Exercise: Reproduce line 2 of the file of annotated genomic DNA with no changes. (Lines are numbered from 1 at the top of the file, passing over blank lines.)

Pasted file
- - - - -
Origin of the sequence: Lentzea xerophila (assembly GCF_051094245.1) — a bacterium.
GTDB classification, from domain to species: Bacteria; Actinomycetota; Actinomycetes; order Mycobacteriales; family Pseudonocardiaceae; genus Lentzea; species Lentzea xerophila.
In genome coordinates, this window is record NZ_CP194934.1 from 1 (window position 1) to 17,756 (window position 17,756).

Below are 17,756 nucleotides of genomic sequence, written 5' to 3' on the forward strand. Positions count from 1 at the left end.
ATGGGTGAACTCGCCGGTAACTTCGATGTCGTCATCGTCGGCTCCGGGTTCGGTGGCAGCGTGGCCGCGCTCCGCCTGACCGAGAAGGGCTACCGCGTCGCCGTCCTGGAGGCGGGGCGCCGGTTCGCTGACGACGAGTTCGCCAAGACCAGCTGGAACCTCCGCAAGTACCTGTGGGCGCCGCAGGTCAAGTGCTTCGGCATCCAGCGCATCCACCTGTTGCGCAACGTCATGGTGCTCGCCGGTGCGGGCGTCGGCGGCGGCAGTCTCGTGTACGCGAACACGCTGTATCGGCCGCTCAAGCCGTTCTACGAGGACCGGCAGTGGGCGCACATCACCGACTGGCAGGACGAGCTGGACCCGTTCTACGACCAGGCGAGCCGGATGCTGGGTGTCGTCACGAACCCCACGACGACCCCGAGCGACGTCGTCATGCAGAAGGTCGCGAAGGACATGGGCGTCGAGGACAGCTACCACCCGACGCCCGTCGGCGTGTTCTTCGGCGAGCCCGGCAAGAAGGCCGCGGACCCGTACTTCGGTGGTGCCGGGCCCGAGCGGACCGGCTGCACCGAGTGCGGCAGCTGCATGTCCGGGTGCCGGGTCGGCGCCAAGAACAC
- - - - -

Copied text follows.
GTDB classification, from domain to species: Bacteria; Actinomycetota; Actinomycetes; order Mycobacteriales; family Pseudonocardiaceae; genus Lentzea; species Lentzea xerophila.